2 800 Police officers to be recruited this year: Ngatjizeko

16 Jul 2014 17:50pm
SWAKOPMUND, 16 JUL (NAMPA) – The Minister of Safety and Security is concerned about the slow investigation of criminal cases by the Namibian Police Force.
Immanuel Ngatjizeko said this during the official opening of the Criminal Investigation Conference in Swakopmund on Wednesday.
“I have been informed that cases are being reported and files are piling up because investigations are not completed. This shows that we are unable or not willing to complete such investigations. We must make sure investigations are completed on time, so that cases can be finalised for justice to prevail,” he urged.
He said the nation expect the police to thoroughly and timely investigate their cases, and when that does not happen they (nation) lose faith, therefore there is a need to work extra hard.
“For the community, success is when we solve a serious case, but without that they cannot give us any credit. Imagine a case will take for instance two or three years just for investigations,” says Ngatjizeko.
On Central Intelligence investigations, he said such investigations on members of the police are also very slow.
Ngatjizeko stated that Force members suspected of offences must be dealt with timely, and not be allowed to continue working with pending cases.
“I personally want to look into this matter of police cases taking so long to be completed. If we do not complete cases of police officers on time, the nation will conclude that those who are supposed to investigate are corrupt,” he stressed.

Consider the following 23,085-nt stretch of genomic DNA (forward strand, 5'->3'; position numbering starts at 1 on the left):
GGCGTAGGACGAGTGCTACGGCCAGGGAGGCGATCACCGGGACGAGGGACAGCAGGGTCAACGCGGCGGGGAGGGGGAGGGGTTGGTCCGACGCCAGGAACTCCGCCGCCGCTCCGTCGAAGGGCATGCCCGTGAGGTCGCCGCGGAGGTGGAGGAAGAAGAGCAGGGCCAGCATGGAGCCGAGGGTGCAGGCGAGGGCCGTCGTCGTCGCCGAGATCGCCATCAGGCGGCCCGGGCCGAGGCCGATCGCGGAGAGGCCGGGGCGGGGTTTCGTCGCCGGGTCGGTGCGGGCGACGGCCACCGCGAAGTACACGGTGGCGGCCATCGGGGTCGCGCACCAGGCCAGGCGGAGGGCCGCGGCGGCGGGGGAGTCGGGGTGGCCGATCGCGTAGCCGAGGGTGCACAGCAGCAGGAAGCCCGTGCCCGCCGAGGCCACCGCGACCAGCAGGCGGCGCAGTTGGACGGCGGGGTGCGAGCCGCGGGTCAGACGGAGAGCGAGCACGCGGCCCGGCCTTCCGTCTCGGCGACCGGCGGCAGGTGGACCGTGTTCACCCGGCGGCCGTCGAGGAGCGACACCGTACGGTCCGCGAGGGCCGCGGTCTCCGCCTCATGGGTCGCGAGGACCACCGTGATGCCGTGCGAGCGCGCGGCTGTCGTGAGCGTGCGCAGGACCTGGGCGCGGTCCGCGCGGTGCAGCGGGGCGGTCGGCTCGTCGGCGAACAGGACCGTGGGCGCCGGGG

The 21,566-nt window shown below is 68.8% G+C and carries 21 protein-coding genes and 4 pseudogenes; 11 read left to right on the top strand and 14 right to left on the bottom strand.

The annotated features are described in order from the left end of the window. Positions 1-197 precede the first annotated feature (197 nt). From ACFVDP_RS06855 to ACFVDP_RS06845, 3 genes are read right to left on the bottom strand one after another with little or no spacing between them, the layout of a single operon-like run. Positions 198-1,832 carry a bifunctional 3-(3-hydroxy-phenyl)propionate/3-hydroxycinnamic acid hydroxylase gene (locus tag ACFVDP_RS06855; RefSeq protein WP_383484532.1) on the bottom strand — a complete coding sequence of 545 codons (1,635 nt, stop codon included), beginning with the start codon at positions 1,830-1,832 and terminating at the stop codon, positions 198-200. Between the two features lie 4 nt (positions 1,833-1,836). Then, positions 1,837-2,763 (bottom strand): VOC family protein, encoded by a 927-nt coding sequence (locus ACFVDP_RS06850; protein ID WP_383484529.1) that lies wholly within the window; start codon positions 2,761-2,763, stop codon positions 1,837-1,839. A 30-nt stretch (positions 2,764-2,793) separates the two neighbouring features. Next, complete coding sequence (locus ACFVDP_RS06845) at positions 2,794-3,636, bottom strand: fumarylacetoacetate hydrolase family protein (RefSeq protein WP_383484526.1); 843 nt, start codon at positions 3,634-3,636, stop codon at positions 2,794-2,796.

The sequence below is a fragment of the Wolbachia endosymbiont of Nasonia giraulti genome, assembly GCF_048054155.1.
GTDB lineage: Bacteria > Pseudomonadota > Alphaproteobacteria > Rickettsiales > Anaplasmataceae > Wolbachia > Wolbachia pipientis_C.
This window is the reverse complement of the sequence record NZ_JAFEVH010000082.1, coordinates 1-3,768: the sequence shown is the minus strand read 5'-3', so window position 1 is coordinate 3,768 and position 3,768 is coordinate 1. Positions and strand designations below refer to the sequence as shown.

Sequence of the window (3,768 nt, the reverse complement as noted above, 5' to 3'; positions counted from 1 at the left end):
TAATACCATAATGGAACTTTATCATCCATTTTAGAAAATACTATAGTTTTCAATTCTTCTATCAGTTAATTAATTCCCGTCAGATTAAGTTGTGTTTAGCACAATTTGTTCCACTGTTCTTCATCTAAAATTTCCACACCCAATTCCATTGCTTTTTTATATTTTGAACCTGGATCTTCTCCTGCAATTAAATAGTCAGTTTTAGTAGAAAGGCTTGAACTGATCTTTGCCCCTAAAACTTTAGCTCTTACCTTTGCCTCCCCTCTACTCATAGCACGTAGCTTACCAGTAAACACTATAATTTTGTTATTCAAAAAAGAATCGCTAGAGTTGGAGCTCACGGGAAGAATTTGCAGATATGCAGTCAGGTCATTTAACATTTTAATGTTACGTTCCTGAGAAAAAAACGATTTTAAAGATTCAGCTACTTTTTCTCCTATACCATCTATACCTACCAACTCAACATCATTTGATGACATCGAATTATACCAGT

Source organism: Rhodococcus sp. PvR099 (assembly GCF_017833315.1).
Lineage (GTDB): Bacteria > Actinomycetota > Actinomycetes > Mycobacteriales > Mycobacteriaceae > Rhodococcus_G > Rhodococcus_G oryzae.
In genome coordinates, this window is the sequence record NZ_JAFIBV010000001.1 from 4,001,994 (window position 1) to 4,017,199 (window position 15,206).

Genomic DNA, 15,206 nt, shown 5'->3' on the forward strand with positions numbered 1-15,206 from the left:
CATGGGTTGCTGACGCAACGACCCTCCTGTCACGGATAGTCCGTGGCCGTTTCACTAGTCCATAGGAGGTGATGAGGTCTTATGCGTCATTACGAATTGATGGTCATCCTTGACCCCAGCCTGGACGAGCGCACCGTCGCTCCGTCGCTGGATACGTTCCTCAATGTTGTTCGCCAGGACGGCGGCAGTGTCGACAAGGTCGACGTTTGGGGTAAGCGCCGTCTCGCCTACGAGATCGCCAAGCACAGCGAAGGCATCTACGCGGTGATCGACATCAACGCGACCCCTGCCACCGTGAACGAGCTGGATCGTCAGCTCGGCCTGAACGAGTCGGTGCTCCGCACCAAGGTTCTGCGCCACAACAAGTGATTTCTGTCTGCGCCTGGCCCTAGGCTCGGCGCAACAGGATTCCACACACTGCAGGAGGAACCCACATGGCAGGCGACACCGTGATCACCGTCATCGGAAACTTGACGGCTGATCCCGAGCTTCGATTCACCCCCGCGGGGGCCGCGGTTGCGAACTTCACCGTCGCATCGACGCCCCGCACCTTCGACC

On training of new investigators, the minister noted that 2 800 new members will be recruited this year to ensure there is more staff and work is done on time.
Another subject of concern is case dockets getting ‘lost’ at the hands of police officers. Ngatjizeko thus directed that it should come to an end, because the police are entrusted with handling such important records.
“This is a serious issue, case dockets getting lost while we are supposed to safely keep them. I hope the Electronic Policing (E-Policing) will solve the disappearance of case dockets. You are being accused of being corrupt by being paid to make dockets disappear, lets guard against that,” he said.
The five-day conference was organised by the Ministry of Safety and Security to strategise how to efficiently and effectively investigate criminal cases.
Other objectives of the conference are to identify best practices aimed at enhancing regional police cooperation, to fight cross border crimes and share best practices with key stakeholders in the administration of justice.
It will further discuss how to implement resolutions from the 2014 National Conference on Gender-Based Violence, Criminal Investigation Directorate (CID) consultative meeting of 2012 as well as the workshop on case docket management of 2011.
About 50 officials are attending the conference, including Deputy Inspector-General of Operations in the Namibian Police, Major-General Vilho Nghifidaka, and Head of CID, Commissioner Nicholas Endjala.